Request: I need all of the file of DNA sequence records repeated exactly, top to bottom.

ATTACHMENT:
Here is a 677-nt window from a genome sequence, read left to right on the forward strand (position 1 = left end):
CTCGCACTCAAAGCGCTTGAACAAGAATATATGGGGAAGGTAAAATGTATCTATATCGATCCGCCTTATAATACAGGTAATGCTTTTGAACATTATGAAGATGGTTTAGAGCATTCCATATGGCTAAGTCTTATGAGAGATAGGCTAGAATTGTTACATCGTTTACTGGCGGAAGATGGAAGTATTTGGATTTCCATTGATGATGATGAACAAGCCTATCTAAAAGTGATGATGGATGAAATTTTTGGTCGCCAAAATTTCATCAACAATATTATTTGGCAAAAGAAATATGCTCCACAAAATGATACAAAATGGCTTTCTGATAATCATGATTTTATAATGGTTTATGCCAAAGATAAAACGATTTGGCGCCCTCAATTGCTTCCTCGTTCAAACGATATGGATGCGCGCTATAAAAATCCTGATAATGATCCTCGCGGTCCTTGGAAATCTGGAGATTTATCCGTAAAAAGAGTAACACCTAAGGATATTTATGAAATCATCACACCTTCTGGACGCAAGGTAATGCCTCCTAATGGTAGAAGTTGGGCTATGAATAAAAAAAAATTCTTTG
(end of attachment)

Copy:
Here is a 677-nt window from a genome sequence, read left to right on the forward strand (position 1 = left end):
CTCGCACTCAAAGCGCTTGAACAAGAATATATGGGGAAGGTAAAATGTATCTATATCGATCCGCCTTATAATACAGGTAATGCTTTTGAACATTATGAAGATGGTTTAGAGCATTCCATATGGCTAAGTCTTATGAGAGATAGGCTAGAATTGTTACATCGTTTACTGGCGGAAGATGGAAGTATTTGGATTTCCATTGATGATGATGAACAAGCCTATCTAAAAGTGATGATGGATGAAATTTTTGGTCGCCAAAATTTCATCAACAATATTATTTGGCAAAAGAAATATGCTCCACAAAATGATACAAAATGGCTTTCTGATAATCATGATTTTATAATGGTTTATGCCAAAGATAAAACGATTTGGCGCCCTCAATTGCTTCCTCGTTCAAACGATATGGATGCGCGCTATAAAAATCCTGATAATGATCCTCGCGGTCCTTGGAAATCTGGAGATTTATCCGTAAAAAGAGTAACACCTAAGGATATTTATGAAATCATCACACCTTCTGGACGCAAGGTAATGCCTCCTAATGGTAGAAGTTGGGCTATGAATAAAAAAAAATTCTTTG